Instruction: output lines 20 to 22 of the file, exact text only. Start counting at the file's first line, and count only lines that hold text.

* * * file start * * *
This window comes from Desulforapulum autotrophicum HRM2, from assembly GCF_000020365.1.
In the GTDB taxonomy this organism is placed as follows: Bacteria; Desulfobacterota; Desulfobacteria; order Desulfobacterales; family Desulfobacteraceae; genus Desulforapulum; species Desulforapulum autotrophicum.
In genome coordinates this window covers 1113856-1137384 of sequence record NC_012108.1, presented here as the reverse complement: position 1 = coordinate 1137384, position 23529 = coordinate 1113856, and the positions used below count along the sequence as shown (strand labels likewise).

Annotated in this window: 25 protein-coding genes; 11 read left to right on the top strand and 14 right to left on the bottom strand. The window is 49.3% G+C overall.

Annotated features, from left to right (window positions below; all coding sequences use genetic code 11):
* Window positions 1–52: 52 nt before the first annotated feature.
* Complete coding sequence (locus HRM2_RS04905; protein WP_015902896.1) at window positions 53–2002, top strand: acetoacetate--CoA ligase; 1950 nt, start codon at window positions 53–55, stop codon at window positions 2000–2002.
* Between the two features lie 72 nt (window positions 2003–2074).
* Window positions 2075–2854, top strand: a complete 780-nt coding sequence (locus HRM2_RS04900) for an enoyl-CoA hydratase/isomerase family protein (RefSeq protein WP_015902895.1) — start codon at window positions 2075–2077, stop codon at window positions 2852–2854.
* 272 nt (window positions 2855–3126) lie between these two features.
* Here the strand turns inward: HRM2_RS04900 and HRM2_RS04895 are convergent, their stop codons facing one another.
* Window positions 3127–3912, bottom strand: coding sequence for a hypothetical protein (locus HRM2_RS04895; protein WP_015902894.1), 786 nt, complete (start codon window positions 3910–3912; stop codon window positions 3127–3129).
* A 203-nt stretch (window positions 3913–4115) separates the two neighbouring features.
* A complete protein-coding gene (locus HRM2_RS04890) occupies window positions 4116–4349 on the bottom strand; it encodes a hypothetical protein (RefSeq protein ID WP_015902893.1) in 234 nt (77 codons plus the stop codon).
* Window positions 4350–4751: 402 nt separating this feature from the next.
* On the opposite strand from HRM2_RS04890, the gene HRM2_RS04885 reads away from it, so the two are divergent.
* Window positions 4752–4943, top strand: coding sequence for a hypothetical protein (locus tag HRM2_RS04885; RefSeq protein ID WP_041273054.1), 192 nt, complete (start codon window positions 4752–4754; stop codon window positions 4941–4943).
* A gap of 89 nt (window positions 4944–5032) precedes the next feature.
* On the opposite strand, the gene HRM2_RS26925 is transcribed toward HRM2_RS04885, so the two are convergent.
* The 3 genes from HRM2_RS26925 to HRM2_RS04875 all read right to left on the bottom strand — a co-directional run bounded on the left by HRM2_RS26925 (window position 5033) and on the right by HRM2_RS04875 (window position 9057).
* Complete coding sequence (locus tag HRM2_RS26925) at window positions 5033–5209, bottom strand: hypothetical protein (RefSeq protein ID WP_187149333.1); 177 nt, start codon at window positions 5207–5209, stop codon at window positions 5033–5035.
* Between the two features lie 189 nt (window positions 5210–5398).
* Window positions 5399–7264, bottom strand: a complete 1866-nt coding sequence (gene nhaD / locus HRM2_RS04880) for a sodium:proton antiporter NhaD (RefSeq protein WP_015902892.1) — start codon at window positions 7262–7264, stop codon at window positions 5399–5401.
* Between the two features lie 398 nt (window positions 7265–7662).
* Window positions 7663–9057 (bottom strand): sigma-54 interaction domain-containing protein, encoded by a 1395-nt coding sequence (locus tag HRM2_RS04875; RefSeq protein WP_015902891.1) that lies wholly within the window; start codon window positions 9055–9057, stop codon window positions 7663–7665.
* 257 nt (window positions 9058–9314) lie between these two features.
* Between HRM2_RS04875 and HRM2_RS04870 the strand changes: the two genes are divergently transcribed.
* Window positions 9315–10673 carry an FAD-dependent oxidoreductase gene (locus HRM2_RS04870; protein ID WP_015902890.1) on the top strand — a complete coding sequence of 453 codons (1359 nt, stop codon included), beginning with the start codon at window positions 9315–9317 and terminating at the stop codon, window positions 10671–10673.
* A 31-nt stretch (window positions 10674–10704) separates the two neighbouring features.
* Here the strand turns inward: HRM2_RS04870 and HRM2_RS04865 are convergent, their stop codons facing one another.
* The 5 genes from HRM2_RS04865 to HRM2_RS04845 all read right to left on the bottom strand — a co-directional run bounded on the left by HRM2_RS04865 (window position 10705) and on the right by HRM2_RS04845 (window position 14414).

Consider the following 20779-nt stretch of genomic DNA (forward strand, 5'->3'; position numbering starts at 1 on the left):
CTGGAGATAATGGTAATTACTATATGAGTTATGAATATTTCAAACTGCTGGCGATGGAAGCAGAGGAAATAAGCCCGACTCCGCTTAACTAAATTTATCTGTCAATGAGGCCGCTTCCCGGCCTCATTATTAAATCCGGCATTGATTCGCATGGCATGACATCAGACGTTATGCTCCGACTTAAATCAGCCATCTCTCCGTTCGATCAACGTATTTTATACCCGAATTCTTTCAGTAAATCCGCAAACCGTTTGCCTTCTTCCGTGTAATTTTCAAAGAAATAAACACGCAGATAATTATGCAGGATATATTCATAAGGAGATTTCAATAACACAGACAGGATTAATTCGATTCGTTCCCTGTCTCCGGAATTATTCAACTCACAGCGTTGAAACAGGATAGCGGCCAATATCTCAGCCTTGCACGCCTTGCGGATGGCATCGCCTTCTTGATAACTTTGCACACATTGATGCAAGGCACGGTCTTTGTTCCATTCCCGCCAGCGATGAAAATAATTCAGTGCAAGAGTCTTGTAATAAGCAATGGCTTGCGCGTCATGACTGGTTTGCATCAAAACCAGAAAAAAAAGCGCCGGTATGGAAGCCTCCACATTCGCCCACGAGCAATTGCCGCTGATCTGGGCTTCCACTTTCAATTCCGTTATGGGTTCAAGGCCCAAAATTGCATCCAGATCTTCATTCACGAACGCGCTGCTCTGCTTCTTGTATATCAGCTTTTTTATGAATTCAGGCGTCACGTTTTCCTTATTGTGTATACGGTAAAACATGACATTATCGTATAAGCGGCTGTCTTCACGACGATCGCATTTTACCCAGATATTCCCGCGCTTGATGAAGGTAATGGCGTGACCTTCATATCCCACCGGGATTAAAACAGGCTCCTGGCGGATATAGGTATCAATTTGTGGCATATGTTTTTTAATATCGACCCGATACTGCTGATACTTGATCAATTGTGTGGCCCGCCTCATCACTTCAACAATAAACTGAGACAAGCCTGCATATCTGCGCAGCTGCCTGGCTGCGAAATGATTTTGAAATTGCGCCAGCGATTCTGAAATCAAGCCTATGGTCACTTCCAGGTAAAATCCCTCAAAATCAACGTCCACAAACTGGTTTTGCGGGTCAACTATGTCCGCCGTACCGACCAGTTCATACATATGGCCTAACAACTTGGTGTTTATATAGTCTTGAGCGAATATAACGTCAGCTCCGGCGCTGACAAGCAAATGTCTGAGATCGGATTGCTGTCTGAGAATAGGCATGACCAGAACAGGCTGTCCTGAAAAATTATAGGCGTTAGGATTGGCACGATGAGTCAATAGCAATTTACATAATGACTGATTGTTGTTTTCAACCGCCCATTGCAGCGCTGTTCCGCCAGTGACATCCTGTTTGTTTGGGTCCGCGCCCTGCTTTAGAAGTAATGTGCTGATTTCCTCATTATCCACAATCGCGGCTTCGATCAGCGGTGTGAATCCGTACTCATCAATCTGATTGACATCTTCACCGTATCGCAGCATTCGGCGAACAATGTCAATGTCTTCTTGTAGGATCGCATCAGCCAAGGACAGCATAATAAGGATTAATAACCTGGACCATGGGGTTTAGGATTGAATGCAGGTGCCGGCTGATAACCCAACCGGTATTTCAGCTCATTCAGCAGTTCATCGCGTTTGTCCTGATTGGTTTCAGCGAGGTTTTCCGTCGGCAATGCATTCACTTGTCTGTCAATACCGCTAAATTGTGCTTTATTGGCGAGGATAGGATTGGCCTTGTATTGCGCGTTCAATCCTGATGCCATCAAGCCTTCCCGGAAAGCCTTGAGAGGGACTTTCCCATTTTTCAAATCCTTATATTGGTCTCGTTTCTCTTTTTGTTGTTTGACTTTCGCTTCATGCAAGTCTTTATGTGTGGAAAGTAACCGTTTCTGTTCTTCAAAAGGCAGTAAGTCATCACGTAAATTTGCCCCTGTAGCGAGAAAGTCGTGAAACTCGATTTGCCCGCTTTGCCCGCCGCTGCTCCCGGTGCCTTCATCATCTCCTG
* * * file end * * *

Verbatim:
* The 3 genes from HRM2_RS26925 to HRM2_RS04875 all read right to left on the bottom strand — a co-directional run bounded on the left by HRM2_RS26925 (window position 5033) and on the right by HRM2_RS04875 (window position 9057).
* Complete coding sequence (locus tag HRM2_RS26925) at window positions 5033–5209, bottom strand: hypothetical protein (RefSeq protein ID WP_187149333.1); 177 nt, start codon at window positions 5207–5209, stop codon at window positions 5033–5035.
* Between the two features lie 189 nt (window positions 5210–5398).